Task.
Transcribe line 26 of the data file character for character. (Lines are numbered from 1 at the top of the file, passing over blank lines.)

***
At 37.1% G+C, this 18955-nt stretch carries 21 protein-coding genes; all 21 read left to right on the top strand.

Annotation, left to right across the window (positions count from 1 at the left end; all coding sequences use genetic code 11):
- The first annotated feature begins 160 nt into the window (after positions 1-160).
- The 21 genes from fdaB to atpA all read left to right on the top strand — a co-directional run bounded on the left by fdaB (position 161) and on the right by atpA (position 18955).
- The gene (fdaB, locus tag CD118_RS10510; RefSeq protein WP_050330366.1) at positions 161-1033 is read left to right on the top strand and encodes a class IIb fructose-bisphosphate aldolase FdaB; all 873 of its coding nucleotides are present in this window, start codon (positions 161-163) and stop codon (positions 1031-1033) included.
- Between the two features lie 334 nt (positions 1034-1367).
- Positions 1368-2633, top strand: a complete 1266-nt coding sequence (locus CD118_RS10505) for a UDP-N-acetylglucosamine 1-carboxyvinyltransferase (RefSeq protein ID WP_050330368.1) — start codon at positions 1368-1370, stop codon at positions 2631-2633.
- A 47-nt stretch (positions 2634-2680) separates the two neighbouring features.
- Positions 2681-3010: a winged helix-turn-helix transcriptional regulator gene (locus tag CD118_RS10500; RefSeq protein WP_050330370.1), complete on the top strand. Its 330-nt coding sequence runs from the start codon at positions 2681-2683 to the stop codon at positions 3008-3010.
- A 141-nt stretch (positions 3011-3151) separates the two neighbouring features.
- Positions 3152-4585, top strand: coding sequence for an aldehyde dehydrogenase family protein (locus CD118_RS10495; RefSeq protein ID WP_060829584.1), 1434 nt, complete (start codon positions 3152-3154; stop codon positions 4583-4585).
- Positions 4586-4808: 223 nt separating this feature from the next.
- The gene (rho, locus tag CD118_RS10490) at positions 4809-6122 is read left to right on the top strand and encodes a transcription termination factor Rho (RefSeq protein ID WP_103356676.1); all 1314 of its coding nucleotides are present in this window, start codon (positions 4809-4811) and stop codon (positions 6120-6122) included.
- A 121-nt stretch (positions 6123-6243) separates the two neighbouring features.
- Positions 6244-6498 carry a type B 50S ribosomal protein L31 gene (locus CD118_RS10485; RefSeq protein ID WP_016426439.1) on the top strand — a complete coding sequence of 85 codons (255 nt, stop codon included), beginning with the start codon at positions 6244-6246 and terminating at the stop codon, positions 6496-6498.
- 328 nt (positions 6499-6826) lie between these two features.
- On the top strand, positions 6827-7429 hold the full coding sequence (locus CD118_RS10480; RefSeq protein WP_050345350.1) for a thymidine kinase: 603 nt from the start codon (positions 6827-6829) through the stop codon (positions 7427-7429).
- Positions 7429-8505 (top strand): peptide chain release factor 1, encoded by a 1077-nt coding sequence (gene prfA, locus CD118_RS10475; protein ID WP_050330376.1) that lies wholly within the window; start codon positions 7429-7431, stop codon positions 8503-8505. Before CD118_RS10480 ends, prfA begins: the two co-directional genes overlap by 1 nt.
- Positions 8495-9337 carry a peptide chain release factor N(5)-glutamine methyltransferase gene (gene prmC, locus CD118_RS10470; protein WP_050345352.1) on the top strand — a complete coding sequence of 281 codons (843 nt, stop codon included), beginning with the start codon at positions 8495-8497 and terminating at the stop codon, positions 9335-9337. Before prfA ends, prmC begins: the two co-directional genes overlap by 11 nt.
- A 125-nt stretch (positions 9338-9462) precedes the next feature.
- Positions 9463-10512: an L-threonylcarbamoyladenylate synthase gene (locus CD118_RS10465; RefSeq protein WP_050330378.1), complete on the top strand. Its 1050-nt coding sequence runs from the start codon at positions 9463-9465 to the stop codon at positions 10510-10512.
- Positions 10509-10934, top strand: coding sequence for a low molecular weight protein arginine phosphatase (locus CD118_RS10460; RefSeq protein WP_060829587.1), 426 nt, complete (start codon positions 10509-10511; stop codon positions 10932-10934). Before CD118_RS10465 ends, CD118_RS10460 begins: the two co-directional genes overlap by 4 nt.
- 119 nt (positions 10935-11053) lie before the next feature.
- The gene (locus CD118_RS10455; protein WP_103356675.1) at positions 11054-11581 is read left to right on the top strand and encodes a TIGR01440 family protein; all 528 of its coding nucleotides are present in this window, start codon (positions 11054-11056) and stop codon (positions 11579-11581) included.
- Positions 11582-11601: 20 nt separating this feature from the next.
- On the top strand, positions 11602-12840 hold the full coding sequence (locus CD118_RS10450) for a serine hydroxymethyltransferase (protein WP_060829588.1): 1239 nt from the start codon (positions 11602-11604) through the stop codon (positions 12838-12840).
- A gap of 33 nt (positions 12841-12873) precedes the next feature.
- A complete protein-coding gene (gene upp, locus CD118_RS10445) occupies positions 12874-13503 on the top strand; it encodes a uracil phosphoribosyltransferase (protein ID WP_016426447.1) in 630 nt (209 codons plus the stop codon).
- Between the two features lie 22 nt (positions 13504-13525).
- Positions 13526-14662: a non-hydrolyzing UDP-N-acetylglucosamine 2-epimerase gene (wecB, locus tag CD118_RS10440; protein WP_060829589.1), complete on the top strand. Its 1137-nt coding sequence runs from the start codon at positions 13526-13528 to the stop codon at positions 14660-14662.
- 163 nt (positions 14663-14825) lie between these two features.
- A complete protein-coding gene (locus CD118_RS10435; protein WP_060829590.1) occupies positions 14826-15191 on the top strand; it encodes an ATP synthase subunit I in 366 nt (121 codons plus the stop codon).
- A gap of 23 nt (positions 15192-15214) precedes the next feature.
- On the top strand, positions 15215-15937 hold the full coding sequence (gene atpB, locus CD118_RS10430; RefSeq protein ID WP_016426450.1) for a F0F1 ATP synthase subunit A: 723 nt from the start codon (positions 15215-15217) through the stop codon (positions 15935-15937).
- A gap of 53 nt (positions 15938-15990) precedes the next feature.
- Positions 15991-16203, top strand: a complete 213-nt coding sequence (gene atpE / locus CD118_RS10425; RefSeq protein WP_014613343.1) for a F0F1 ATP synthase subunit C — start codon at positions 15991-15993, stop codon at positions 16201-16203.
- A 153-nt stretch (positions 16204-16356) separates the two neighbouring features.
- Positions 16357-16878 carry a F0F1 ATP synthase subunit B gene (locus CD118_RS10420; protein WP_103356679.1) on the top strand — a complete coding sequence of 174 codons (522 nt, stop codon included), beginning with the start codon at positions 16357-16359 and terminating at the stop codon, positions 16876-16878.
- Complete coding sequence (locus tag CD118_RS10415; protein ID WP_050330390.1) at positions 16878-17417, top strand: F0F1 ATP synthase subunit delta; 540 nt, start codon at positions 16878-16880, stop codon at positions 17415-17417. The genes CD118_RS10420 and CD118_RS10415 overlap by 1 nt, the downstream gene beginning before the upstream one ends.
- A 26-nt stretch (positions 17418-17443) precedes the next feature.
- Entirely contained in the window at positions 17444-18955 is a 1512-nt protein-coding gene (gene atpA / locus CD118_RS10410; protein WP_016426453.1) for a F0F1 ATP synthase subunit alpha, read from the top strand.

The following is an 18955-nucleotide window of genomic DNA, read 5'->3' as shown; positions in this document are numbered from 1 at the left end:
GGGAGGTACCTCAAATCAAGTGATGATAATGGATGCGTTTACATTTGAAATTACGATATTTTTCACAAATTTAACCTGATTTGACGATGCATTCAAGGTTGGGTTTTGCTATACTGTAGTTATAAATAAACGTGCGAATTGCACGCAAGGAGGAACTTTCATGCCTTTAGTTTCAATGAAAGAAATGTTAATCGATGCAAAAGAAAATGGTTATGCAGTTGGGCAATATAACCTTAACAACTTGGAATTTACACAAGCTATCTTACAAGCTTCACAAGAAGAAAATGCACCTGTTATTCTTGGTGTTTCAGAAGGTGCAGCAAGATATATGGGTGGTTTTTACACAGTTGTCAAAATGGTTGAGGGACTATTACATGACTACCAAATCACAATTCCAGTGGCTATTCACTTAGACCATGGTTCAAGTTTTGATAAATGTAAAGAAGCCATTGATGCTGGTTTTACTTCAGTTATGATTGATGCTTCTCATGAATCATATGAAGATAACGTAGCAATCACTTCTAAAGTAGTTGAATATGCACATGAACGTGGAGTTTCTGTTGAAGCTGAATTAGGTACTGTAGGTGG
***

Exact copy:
- On the top strand, positions 11602-12840 hold the full coding sequence (locus CD118_RS10450) for a serine hydroxymethyltransferase (protein WP_060829588.1): 1239 nt from the start codon (positions 11602-11604) through the stop codon (positions 12838-12840).